In light of the limitations on studies for human remains and cultural objects held in museum collections, 25 U.S.C.3003(a)(b), the limitation on scientific study of inadvertently discovered human remains for study's sake is evident. The Department of the interior has undertaken a variety of studies to determine whether the human remains are Native American and has made many of these studies widely available. Additional studies are underway or proposed to address the remaining questions of potential cultural affiliation. Until the agencies have determined whether any or all of the claimant tribes are culturally affiliated with the human remains, consideration of additional study is inappropriate.

Second, there are practical reasons to deny plaintiffs' request to be permitted to study while the agency completes its administrative process. The daily activity level of the Burke Museum aside, any study of the human remains requires the mobilization of many expert scientists. The human remains remain the responsibility of the U.S. Army Corps of Engineers. To ensure the protection of the skeletal remains, any study must be overseen by Dr. Michael K. Trimble and his staff and assisted by Dr. Odegaard, Conservator of the Arizona State Museum and Dr. Cassman, Conservator and Assistant Professor, University of Nevada. Moreover, as part of the U.S. Army Corps of Engineers' agreement with the Burke Museum, certain scientists from the Burke Museum also must be involved. Most importantly, it would draw Dr. Mc Manamon and Dr. Trimble and his staff away from the work that they are undertaking as part of the NAGPRA process and to meet this court's March 24, 2000 deadline. Declaration of Dr. Michael K. Trimble, February 17, 2000 at 2-3 (Exhibit 2).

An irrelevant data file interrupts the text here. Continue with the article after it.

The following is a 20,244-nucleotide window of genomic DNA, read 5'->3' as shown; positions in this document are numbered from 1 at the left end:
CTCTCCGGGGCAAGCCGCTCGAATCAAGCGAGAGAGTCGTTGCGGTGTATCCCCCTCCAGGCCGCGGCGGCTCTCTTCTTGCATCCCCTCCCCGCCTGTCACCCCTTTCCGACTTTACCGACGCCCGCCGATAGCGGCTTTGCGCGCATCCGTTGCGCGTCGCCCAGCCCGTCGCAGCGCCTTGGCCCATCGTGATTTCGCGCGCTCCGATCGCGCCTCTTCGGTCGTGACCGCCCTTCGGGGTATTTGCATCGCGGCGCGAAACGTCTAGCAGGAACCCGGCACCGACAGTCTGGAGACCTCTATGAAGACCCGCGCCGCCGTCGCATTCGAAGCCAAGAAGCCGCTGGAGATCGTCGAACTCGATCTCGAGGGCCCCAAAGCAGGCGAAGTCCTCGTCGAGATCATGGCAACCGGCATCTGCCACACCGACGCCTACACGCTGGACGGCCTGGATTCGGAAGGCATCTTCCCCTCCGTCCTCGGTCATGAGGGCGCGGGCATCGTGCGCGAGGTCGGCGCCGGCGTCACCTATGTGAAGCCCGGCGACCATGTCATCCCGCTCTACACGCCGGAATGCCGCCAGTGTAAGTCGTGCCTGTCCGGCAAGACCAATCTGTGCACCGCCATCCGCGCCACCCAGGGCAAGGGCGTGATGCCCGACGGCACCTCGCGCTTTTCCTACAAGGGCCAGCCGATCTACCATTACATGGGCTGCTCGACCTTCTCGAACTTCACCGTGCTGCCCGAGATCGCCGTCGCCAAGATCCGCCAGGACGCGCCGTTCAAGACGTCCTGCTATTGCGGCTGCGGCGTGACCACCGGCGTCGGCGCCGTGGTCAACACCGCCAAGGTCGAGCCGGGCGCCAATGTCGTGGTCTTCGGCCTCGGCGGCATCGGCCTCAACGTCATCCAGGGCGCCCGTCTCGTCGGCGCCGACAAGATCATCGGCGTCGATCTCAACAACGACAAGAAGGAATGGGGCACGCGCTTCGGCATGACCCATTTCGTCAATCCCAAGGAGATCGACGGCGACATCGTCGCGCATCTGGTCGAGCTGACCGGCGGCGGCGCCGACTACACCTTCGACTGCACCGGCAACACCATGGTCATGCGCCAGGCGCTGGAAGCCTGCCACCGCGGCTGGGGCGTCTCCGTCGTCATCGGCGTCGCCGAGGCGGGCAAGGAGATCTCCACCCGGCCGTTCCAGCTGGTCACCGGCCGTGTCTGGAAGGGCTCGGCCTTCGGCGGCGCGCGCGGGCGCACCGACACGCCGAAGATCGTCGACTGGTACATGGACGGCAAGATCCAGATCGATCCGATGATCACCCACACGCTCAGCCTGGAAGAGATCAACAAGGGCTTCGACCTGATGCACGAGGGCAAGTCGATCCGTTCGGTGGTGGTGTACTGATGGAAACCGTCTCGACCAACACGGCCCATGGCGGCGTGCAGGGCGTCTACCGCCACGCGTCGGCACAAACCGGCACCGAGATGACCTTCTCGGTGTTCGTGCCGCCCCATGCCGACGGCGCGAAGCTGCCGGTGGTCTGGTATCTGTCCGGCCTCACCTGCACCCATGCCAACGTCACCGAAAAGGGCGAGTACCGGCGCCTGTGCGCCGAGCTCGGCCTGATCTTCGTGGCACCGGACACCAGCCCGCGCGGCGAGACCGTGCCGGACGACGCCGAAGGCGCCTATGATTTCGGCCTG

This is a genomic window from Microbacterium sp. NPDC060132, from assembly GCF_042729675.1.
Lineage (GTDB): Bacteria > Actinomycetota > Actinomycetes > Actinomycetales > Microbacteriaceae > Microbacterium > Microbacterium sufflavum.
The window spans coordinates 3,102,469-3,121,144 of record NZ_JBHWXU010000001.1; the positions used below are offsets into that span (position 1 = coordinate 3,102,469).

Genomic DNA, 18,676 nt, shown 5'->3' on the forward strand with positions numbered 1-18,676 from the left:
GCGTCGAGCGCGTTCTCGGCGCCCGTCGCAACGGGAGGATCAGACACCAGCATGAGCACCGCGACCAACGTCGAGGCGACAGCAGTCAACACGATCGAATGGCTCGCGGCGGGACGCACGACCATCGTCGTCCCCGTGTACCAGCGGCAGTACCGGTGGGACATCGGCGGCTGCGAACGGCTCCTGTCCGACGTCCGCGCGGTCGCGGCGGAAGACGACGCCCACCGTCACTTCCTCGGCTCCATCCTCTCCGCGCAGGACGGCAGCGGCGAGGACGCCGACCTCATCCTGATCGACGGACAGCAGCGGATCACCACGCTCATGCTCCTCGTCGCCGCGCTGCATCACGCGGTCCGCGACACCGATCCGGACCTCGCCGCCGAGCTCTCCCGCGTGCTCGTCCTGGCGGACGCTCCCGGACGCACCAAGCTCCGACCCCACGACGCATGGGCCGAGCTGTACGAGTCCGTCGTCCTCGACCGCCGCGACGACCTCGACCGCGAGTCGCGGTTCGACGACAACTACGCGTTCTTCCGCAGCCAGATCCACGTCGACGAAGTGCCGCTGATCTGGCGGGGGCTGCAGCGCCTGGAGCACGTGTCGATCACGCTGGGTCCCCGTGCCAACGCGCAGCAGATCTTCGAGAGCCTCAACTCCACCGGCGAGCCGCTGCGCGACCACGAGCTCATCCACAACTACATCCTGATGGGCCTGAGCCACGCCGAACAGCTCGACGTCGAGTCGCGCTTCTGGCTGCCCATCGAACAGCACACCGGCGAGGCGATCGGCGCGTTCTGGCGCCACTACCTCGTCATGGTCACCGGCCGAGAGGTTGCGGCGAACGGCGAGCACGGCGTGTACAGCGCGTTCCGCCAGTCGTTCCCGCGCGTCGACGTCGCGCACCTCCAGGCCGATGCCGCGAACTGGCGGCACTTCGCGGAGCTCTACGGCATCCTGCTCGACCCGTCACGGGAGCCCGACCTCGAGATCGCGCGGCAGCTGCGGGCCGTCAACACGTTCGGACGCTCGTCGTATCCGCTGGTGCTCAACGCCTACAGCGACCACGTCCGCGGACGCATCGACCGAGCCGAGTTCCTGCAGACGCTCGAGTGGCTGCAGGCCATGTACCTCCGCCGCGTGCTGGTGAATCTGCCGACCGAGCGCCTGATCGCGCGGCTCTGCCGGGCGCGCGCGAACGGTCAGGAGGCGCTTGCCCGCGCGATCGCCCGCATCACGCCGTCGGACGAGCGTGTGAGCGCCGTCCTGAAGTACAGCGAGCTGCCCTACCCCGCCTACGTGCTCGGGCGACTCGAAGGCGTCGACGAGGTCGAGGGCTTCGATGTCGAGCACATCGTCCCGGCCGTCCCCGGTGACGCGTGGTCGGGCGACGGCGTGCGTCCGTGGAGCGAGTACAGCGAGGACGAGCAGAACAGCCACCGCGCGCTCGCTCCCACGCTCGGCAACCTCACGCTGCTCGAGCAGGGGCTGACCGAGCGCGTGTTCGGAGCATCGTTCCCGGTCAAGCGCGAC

Finally, plaintiffs' host of concerns about the preservation of the human remains which, they contend, require that they be given immediate access to study, also are baseless. Several of these concerns have been previously raised and rebutted. See Federal Defendants' Ninth Status Report and Federal Defendants' Tenth Status Report at 1-5 (addressing cracking and radiocarbon dating). See also Declaration of Dr. Michael K. Trimble at 3 (collecting plaintiffs' impression about Dr. Cassman's role in sampling). The other alleged problems also are without merit. See Declaration of Dr. Michael K. Trimble at 4-6 (preservation plan), at 6-7 (total number of skeletal pieces has remained the same), at 7 (color descriptions are descriptive information; munsell soil color charts are used for soil not bone) and at 8 (cracks in the skull have not changed).